‘There are no small elections:’ Summit County prepares for school board election, state and local ballot questions | SummitDaily.com
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‘There are no small elections:’ Summit County prepares for school board election, state and local ballot questions

9,000 Summit County voters turned out for the last odd-year election in 2019

The Summit County Senior Center is one of three locations in Summit County open on Election Day, Nov. 2, for in-person voting as well as ballot drop off.
Liz Copan/Summit Daily News archives

Historically, voter turnout for odd-year elections is unsurprisingly low in comparison to national elections. However, with more people voting by mail, voter numbers are up, and with a Summit School District Board of Education election drawing attention amid a second pandemic school year, this November might be different.

“Everyone should vote,” Summit County Clerk and Recorder Kathleen Neel said. “There are no small elections. They’re all important.”

Odd-year election turnout has been sporadic in recent years. Neel reported that 6,587 people voted in Summit County 2015. In 2017, voter turnout dipped to 4,837, which Neel said could have been due to there not being any state questions on the ballot.



In 2019, turnout shot up to nearly 9,000 with two state questions, a cigarette tax question, the Peak 7 paving question and a school board election on the ballot. Neel also attributed some of the increase in voter turnout to the convenience of mail-in ballots, which became available after a state law was passed in 2013.

“I think our numbers continue to increase for voter turnout since we’ve been doing mail ballots because it’s just easier for folks to vote,” Neel said.



While voter turnout increased in 2019, it pales in comparison to 2020’s voter turnout during the presidential election, when 18,682 of 21,871 active Summit County voters cast their ballots.

“It was a huge turnout,” Neel said about the 2020 election.

Currently, there are about 22,000 active voters registered in Summit County.

Neel said that while the county knows voter turnout will be less than that of 2020, every election is prepared the same.

“In case every registered voter votes, we are prepared to conduct the election and tabulate the votes in a timely manner, so we’re always ready for a big turnout,” Neel said. “You never really know what spurs voters to turn out for an election.”

Summit County voters are being asked three state questions and two Summit County questions, including a fire district and housing tax, on November’s ballot.

In addition, voters will decide who will sit on the school board for two- and four-year terms. Of the four open seats in the upcoming election, three are for four-year terms and one is for a two-year term. Nine candidates in total are running for the open positions.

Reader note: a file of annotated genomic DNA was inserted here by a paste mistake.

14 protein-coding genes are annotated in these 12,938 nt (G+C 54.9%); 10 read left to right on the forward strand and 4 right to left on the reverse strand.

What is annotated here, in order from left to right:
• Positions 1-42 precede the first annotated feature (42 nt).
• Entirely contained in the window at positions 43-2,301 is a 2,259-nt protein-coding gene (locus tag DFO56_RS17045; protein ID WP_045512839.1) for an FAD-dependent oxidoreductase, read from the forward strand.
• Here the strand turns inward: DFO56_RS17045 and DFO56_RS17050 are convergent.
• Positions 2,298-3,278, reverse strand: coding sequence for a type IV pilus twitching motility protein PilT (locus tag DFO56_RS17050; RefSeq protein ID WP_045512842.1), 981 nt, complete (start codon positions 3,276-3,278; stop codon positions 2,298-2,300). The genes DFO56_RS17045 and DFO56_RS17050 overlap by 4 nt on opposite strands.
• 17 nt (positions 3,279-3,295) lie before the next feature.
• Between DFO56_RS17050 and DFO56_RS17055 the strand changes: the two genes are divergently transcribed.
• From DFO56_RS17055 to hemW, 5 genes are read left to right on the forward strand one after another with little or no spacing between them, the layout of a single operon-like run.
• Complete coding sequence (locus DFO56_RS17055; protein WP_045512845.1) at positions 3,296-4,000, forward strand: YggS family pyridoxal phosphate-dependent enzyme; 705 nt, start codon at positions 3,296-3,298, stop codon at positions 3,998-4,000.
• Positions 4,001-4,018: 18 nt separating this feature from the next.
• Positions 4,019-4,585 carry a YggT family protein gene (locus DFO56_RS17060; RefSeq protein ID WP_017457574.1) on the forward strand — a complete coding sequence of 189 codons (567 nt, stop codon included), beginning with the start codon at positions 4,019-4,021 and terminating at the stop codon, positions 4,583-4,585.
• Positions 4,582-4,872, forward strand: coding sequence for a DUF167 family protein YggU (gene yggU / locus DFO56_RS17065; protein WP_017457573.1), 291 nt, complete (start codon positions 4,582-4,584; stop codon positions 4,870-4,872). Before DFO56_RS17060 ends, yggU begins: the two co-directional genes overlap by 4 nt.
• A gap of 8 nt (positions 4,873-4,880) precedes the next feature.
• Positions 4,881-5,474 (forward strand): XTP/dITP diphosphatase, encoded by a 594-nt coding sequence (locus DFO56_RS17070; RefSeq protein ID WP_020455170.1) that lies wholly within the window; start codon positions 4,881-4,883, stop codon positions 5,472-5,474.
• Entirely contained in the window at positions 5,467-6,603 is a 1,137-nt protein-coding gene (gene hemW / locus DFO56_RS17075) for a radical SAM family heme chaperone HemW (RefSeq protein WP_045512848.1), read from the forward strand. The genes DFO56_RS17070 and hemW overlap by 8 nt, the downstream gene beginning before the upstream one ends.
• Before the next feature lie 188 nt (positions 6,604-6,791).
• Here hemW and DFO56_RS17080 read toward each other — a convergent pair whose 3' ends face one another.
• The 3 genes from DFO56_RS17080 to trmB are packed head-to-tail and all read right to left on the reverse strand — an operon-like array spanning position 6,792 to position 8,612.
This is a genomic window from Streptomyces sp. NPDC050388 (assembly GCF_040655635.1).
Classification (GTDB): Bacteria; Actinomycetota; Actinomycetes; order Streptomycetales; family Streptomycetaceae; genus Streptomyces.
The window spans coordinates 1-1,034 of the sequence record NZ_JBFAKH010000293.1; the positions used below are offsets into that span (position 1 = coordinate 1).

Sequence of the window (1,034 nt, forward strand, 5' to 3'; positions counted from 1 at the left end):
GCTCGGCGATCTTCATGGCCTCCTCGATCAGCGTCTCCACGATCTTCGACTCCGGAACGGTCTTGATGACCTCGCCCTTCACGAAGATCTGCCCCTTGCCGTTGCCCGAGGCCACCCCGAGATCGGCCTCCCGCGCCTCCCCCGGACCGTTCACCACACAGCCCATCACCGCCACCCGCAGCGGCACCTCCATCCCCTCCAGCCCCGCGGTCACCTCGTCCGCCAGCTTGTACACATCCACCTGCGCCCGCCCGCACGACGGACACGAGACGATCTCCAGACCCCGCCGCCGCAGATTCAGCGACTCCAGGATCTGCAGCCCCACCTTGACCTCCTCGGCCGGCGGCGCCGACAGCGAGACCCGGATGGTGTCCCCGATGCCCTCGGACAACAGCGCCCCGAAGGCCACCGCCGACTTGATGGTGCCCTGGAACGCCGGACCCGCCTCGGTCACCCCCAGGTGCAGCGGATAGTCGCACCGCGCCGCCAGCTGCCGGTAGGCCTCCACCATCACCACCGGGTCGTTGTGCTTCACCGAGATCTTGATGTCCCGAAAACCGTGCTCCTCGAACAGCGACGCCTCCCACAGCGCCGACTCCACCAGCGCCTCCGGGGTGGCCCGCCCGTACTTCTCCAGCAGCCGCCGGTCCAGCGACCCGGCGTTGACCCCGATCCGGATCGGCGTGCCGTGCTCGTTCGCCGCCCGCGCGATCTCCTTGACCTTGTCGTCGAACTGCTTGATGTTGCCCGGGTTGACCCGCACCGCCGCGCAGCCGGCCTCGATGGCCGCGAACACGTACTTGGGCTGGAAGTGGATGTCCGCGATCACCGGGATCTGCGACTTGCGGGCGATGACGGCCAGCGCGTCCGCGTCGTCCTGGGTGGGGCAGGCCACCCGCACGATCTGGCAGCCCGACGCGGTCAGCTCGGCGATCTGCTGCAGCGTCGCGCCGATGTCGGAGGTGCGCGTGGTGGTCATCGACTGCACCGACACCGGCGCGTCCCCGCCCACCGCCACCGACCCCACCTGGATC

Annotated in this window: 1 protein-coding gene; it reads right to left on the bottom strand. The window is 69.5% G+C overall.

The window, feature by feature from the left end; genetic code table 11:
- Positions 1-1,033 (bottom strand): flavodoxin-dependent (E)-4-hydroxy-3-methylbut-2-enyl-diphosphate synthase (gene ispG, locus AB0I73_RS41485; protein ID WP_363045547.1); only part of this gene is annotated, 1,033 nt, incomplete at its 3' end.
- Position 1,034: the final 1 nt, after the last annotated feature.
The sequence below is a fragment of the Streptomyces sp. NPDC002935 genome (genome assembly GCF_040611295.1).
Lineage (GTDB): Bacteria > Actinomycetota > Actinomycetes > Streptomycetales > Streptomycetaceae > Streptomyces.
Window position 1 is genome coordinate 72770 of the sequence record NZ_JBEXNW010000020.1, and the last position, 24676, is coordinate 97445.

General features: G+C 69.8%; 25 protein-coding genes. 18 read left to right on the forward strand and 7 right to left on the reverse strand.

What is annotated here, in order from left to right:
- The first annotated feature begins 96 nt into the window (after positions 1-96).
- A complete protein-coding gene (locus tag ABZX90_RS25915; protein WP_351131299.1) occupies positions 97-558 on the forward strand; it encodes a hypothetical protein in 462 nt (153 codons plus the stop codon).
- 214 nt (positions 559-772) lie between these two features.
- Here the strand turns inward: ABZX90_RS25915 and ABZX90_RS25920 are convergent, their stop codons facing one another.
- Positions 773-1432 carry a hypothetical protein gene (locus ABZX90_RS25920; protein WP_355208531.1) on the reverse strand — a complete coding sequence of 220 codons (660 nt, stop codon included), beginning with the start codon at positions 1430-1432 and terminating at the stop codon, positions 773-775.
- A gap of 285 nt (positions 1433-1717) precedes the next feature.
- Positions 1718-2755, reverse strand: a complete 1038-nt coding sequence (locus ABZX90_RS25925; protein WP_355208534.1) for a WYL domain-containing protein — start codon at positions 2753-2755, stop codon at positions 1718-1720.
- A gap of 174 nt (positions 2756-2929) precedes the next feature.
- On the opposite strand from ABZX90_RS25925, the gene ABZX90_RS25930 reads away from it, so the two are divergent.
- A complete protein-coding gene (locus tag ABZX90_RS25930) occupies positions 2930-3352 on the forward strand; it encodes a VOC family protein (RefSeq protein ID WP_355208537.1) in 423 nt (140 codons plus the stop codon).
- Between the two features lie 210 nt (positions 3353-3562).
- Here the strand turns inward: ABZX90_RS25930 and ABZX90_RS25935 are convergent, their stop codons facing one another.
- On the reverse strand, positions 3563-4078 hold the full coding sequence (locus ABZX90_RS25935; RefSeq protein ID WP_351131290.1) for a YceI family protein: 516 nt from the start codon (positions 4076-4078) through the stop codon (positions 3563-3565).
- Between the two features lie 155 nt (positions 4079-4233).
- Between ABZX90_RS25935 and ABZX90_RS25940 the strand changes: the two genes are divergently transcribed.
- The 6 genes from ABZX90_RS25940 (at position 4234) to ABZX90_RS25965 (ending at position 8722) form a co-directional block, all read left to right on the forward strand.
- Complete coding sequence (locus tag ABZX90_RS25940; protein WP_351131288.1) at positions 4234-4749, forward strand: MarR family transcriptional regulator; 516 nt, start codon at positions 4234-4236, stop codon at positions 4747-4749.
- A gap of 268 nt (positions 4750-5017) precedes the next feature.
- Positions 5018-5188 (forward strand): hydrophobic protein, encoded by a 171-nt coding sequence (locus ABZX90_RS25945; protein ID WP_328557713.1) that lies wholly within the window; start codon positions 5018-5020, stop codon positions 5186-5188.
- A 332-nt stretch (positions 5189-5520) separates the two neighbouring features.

Molly Speer, executive assistant to the school board and superintendent, said the number of candidates running for school board positions isn’t unusually high. In 2019, 10 candidates ran for open positions. However, in 2017, the school board election to fill three open positions was canceled because only three candidates completed the requirements to run for open seats, including current board President Kate Hudnut and board member Tracey Carisch. In 2015, there were five candidates.

Speer said she thinks there will be decent voter turnout for the school board election this year due to heightened local interest in education as of late.

“Education-related things have kind of been front and center with COVID and things like that this year,” Speer said. “I think that we’re going to have a pretty good turnout for people to vote for the candidates.”

Amid national concerns about election fraud, Neel said Summit County is undergoing a security audit. While the county submits a security plan to the state every year, the audit is an additional precaution to get fresh eyes into Summit County’s voting system.

“We’re still following the same procedures,” Neel said. “We are having a security audit done just to have someone look to make sure that we are doing everything possible to conduct the most secure election, but our processes remain the same.”

Key election dates and locations

Key dates

• Ballots mail: Oct. 12

• Early voting starts: Oct. 25

• Election Day: Nov. 2

Voter registration deadlines

• Last day to submit an application through a voter-registration drive: Oct. 11

• Last day to register to vote or update your voter registration online: Oct. 25

• Last day to submit an application by mail, at a voter registration agency or at a local driver’s license examination facility: Oct. 25

• Last day to register in person at a polling center in your county: Nov. 2

In-person voting

• Early voting: 8 a.m. to 5 p.m. Monday through Friday and 8 a.m. to noon Saturday from Oct. 25 through Nov. 1 at the Summit County Library south branch, 103 S. Harris St., Breckenridge.

• Election Day: 7 a.m. to 7 p.m. Nov. 2 at the Summit County Library south branch in Breckenridge; the Silverthorne Pavilion, 400 Blue River Parkway; or the Summit County Community and Senior Center, 0083 Nancy’s Place, Frisco.

Ballot drop locations

Signed mail ballots can be dropped off at polling centers or at drop boxes at the following locations:

• Dillon Town Hall, 275 Lake Dillon Drive, Dillon

• Frisco Town Hall, 1 Main St., Frisco

• Summit County Library north branch, 651 Center Circle, Silverthorne

• Summit County Library main location, 0037 Peak One Drive, Frisco

• Summit County Courthouse, 208 E. Lincoln Ave., Breckenridge


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